Turning to the best performing indicators, there is one predictor that frequently gets ranked first: the Export Climate (IFOXC). For one-quarter-ahead forecasts, the Export Climate is the best performing indicator for five out of 18 countries; for \(h=2\), it is ranked first for four countries in the sample. The Economic Sentiment Indicator (ESI) and the Industrial Confidence Indicator (ICI) follow immediately with three first places for \(h=1\) and \(h=2\), respectively. Across the best performing indicators, we also observe a distinct sectoral pattern. Only for Greece (DEXP—demand expectations in the service sector, \(h=1\)) and the Netherlands (PREXP-RET—price expectations for retail trade, \(h=2\)), indicators from non-manufacturing are ranked first place; for all remaining countries, indicators resulting from the survey conducted in the manufacturing sector show the lowest Theil’s U values.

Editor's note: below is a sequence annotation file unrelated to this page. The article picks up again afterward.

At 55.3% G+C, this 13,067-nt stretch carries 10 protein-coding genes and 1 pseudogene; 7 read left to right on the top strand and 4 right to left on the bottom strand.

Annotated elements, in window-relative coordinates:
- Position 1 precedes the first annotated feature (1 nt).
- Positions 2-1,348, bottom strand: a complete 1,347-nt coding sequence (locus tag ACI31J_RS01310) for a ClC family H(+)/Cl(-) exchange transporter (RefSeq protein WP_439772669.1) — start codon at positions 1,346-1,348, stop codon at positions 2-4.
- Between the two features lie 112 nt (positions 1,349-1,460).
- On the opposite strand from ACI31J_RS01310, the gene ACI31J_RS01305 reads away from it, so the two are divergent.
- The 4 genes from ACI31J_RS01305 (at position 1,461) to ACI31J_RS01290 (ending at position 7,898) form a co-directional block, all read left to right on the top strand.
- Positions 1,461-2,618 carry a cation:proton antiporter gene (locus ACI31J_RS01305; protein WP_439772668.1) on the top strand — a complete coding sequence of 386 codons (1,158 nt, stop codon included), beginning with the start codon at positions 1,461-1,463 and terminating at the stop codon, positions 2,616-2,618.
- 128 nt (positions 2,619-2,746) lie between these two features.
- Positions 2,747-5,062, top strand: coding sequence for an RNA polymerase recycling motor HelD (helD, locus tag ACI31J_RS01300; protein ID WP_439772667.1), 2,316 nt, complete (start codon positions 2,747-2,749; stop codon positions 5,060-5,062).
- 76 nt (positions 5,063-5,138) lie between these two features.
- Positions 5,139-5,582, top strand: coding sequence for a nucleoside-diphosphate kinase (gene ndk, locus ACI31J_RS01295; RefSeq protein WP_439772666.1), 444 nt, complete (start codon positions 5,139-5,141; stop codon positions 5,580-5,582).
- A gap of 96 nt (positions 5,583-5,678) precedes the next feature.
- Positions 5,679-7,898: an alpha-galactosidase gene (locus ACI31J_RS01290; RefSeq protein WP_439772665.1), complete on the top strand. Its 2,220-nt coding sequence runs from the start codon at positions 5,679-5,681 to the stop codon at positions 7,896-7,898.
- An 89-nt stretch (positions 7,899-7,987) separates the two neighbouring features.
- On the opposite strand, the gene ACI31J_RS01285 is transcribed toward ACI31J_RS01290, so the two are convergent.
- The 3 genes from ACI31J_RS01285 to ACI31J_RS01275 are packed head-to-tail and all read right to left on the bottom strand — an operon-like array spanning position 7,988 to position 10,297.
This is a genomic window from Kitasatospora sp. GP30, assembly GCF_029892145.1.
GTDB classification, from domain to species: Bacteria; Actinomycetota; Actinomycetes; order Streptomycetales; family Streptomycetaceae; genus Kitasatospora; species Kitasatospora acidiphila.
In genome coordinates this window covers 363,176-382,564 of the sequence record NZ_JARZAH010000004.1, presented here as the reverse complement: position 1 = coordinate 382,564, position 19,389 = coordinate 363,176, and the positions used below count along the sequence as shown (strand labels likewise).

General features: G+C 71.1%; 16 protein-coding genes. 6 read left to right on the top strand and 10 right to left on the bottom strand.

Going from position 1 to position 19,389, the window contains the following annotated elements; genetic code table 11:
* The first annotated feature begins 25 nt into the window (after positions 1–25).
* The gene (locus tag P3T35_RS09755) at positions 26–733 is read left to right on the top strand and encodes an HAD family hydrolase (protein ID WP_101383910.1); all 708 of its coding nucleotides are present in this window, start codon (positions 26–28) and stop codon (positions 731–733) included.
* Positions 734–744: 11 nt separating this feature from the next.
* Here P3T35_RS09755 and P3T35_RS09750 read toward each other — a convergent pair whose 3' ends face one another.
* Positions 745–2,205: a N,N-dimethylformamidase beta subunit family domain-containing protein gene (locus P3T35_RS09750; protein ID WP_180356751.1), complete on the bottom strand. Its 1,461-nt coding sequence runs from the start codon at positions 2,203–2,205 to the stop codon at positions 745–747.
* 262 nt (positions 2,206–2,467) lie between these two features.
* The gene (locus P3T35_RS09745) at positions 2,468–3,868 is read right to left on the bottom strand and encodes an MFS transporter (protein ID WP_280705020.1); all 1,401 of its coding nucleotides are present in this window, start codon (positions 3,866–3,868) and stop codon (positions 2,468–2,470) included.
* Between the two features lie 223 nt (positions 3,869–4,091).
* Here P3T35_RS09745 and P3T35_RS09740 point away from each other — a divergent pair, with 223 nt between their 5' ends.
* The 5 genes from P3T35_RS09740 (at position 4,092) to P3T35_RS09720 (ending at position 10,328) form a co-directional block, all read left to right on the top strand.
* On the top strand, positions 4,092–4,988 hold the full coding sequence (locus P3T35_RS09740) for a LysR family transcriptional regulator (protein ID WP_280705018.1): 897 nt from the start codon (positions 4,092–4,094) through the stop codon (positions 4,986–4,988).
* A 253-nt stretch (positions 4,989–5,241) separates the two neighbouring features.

Further interesting insights are achieved for indicators that should be directly linked to export growth. Among the indicators that might serve as leading ones, the Export Order Books Level (EOBL) is more often ranked first compared to export expectations (XEXP) of firms. Price competitiveness seems to play only a minor role as it is the best performing indicator only in the case of the UK (COMPIEU). In the end, as stated before, the Export Climate performs well for many countries; thus, an indicator incorporates a large set of signals from the domestic country’s main trading partners.

By exclusively taking a closer look on the first best indicators, we cannot draw reliable conclusions on each single indicator’s overall performance. Therefore, we introduce Table 4 that displays for both forecast horizons the mean Theil’s U value and the corresponding standard deviation of each indicator across all 18 countries. The indicators are listed according to their rank for one- quarter-ahead forecasts.